5 Innovation Principles Every Entrepreneur Needs to Consider
There are as many different factors that drive entrepreneurs as there are entrepreneurs themselves.
Some want to leave a legacy. Some have an idea, product or service that they want to share. Others may simply want to strike it rich.
However, one unifying thread that ties all entrepreneurs together is their desire to change the world---or at least their part of it.
But changing the world requires innovation.
Here are some fundamental innovation principles to help anyone with a world-changing bend.
1. Don’t Expect Customers to Always Know What They Want.
The reality is that few people know what they really want, and those that think they know tend to want more of what they already have. They only want it faster, better and cheaper---but that’s not true innovation.
Henry Ford is famously credited with the quote, “If I asked people what they wanted, they would have said faster horses.”
The best entrepreneurs realize that successful innovation meets the needs that customers can’t effectively articulate or conceptualize on their own. Google search and the iPhone are prime examples of this principle.
2. Embrace Counter-intuitive Connections.
Some of the greatest innovations of the past 20 years have been the result of linking otherwise unrelated ideas.
Connections between portable phones with cameras; satellites and automotive mapping technology; online auctions with community ratings and reviews; or Uber’s online app linking a fleet of freelance drivers with prospective passengers are examples of innovative linkages that have disrupted entire industries.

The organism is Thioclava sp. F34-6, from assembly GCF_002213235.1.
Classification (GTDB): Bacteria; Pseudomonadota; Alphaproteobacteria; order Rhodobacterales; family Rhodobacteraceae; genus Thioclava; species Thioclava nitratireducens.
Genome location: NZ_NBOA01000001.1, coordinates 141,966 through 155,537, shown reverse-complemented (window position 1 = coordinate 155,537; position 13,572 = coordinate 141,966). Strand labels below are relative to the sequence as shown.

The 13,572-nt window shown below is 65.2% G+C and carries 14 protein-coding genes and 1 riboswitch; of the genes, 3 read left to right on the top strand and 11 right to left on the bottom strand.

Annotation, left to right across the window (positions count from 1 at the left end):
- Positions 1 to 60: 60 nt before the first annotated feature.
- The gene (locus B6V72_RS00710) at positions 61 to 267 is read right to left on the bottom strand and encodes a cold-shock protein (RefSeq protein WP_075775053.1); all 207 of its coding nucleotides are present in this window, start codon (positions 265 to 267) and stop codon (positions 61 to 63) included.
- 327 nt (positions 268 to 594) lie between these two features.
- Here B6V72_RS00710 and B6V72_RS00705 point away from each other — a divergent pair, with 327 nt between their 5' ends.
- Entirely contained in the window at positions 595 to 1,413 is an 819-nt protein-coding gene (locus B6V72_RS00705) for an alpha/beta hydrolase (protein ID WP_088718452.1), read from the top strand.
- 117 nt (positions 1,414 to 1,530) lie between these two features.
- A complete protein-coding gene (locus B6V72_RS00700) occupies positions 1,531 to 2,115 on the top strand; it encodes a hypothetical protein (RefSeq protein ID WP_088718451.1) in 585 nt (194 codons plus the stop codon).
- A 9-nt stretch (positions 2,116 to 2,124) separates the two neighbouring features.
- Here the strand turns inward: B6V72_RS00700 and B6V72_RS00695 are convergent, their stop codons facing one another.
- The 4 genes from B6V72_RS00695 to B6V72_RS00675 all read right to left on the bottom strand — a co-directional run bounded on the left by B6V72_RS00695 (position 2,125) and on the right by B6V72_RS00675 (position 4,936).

Entrepreneurs don’t have to reinvent the wheel. Sometimes all they need to do is link two wheels to a motorized gyroscopic platform and call it a hover board --- presto, innovation!
3. Reframe the Current Market.
Great innovation bucks the status quo and recasts a new vision for the market.
The iTunes store, Pandora and Sirius XM satellite radio have completely altered the way that people purchase and enjoy music.
The simple idea behind Airbnb was to create a community where people could list, find and rent lodging --- an idea that has seismically shifted the landscape of hotel, leisure and travel altogether.
Amazon has upended the way the world shops. Without a single store front, it supplanted Wal-Mart as the largest retailer in the world in 2015.
Each of these examples of market reframing reinforces the point that the status quo isn’t necessarily the best way to go.
4. Eighty Percent Ready and Shipped is Better than Perfect on Paper.
This principle is embodied in the famous quote by bestselling business author, Guy Kawaski who says, “Don’t worry, be crappy.”
Not only is that one of the most memorable business quotes ever because of its clever play on words of the infectious Bobby McFerrin song, but it also holds a powerful truth for entrepreneurs.
Innovators must strive to get their product out the door, rather than striving for perfection. That requires an iterative process of designing, shipping and testing --- then repeating that process.
Basically if you wait until an innovative product is perfect, it will never be ready to ship to customers.
5. Agile Adaptation.
Many in the business world tend to think that it’s the fast who survive, but that’s simply not true.
Actually, it’s the organizations and individuals that agilely adapt to internal and external conditions that survive and thrive. Entrepreneurs with the ability to pivot on-the-fly have a distinct advantage over their competitors when it comes to innovation.
While these are just a few of the innovation principles that need to be considered by would-be-world changers, these concepts are collectively important enough that entrepreneurs can’t afford to ignore any of them.
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